For a start, let me apologize. Writing is a responsibility – a tremendous one. And when I undertook writing this blog, it was never my intent to do anything but deliver on that responsibility. My initial goal was to write at least 100 articles per year, with at least 50% of them on tennis, and the rest loosely divided between “life” and “love”.
And then along came John chipmunk-cheeked McCain, with Sarah-the-Bitch Palin, and Barrack Hussein (yes, Hussein, get over it) Obama, and I got more than a bit distracted. And for that too, I apologize.
My intent on starting this blog was to write at least one article every 3.65 days. Really, it would be greedy of you to expect more.
Yes I have greed on the brain. I think that it is a massive factor to explain the precipice that we seem about to fall off of. And yes I know that a preposition is not a good thing to end a sentence with. But how else could I make my point?
I have an ex-boyfriend who believes that greed is the best explanation for men’s infidelity. I probably need to mention that he was not a psychologist. But inasmuch as he was dating one, he frequently felt moved to try to attempt to give his two cents on explaining human behavior. And he felt that psychologists had become so enamored of anxiety and depression and anger as motives for human actions that we had simply lost sight of baser motives such as envy, and coveting, and greed.
What triggered his observations was a series of in-depth columns I had written on infidelity in relationships. He endured the series and the unending commentary it had inspired – and then told me that I was completely wrong.
Infidelity in his view had nothing to do with discontent or desire – twin motives I had put forward to explain why men cheat on the women they claim to love. Instead, in his view, it was all about greed. He felt that infidelity was inspired by wanting more than your fair share. He argued that in my feminine naiveté, I had completely missed the truth that some men were just greedy, had been greedy since childhood having never learned to be content with their portion. He maintained that such men would spend the rest of their lives wanting to acquire more and more and more. He believed that base greed more than any other emotion adequately explained their behavior.
I must admit that at the time, I took some solace in his strong language, thinking (stupidly) that his self-awareness was a protection against his ever being inspired by a similar motive. Silly me. He was not speaking about himself. He was commenting only on a blind spot in human motivation that he honestly felt that psychologists had completely missed. In hindsight, I think that he was right. Let’s not count the levels.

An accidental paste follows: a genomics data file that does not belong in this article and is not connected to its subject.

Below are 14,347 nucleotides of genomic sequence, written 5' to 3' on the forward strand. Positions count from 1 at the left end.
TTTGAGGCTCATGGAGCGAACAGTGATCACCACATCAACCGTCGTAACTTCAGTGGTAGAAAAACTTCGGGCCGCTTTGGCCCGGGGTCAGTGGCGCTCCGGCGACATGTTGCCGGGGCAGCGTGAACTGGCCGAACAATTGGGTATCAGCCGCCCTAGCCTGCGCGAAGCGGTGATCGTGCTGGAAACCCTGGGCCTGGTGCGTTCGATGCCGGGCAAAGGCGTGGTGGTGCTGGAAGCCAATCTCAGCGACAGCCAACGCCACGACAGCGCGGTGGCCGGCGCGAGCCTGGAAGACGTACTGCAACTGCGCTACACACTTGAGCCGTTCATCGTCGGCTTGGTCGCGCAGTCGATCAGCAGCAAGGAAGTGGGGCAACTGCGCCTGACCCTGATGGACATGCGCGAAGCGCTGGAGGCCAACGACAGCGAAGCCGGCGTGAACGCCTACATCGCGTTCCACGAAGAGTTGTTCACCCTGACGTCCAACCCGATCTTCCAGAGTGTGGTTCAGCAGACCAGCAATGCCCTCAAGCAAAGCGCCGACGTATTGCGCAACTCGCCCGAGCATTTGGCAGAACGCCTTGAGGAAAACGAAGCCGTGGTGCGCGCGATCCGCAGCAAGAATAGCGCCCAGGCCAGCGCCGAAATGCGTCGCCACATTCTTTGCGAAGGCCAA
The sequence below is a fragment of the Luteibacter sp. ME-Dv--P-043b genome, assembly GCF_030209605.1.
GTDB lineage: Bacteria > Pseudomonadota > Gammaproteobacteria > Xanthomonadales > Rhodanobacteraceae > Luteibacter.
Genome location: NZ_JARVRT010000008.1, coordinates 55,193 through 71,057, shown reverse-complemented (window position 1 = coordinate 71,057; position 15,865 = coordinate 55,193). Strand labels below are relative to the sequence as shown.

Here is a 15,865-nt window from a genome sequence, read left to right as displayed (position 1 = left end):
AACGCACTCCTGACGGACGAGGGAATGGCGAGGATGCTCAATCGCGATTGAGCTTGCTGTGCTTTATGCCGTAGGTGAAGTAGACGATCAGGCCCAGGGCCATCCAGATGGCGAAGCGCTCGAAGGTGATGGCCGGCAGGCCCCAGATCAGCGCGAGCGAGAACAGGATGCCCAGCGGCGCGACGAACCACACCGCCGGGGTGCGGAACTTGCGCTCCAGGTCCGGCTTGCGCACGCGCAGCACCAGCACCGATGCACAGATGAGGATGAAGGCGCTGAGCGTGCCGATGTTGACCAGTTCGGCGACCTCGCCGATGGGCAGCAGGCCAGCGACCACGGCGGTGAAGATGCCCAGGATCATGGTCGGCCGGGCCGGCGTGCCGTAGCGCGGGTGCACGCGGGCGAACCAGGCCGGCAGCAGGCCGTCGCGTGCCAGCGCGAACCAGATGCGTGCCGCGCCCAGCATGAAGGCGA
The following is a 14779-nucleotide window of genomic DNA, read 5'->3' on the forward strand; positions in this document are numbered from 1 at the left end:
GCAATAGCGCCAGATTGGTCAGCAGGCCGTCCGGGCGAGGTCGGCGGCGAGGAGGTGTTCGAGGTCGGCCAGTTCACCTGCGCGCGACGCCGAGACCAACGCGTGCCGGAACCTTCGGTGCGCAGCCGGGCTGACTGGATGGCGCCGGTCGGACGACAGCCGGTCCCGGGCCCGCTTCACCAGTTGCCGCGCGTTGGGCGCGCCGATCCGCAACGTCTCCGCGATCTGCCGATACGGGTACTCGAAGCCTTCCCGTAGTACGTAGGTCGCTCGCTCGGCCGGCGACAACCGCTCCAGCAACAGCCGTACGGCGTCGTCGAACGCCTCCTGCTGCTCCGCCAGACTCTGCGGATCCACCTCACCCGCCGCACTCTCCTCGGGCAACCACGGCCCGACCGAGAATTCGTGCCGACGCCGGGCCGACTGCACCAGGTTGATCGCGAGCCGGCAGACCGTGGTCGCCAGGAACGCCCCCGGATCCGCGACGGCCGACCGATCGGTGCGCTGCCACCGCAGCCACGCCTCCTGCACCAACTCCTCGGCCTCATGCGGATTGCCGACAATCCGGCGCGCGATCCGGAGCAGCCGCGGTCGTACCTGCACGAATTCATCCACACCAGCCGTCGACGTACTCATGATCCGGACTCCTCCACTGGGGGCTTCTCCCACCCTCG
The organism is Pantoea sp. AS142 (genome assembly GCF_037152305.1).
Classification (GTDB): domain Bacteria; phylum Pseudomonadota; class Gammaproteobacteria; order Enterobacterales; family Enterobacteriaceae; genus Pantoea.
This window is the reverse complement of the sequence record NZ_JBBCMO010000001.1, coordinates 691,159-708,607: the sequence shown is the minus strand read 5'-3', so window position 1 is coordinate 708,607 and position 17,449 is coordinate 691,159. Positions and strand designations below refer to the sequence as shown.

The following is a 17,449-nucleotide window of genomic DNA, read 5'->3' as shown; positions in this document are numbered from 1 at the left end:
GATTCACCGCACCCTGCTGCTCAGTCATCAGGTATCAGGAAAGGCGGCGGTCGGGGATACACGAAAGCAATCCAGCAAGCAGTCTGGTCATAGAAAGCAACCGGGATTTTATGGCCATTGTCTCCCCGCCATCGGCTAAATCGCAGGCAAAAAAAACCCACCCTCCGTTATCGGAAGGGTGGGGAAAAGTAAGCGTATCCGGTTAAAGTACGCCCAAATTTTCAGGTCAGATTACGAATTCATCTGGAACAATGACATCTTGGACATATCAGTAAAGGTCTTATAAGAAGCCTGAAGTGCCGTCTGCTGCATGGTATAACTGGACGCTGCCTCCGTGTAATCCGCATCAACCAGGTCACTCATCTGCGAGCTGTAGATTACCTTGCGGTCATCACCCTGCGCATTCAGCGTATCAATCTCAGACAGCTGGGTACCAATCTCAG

It was hard not to ponder on greed as the price of oil kept rising and rising throughout the North American summer. You and I may have started taking the bus but someone(s) somewhere must have been profiting by this epiglottal squeeze. Who profits when a specific commodity suddenly becomes scarce or unaffordable? Who benefits when something needed overnight ends up out of the reach of the average? Really, this is all so reminiscent of Frank Hebert’s “Dune”, isn’t it?
I have long had an interest in altruism – the very opposite of greed in many ways – and have tried to keep track of some of the research that examines human selflessness. There is a great deal of research to back up the assertion that altruism is innate to human nature, that its absence needs to be explained, not its presence. What then about greed?
Greed has been defined as the selfish desire for the pursuit of money, wealth, power, food, or other possessions, especially when denying the same to others. Are we born greedy or do we learn to want more than our fair share? And if greed is learned behavior, how is it learned? Can it be unlearned? Are there gender differences on this dimension? There is so much about this motive for human behavior that we do not know.
I do believe that the greed of a few is a principal factor in the economic death grip that has seized hold of the world economy. It was greed that made some American realtors and brokers sell subprime mortgages to the clueless poor who would soon discover that they would not be able to afford their shiny new houses. It was greed that motivated banks to buy and sell these questionable pieces of paper, collapsing them into bundles of worthlessness that could be floated on the free market. And as the meltdown continues to affect us all, somewhere there are a handful of Shylocks who continue to count their pounds of flesh.
A lot of brilliant psychologists are among the staff of those advertising firms that persuade us to buy unnecessary commodities. In fact the best advertising influences us to blur the boundary between wants and needs. In truth, we can all live more healthily without either Pepsi or Coke, but a lot of money has been spent in persuading us to choose between the two. Greed will always remain a motivator for behavior because it enriches and profits the conscienceless gluttons among us.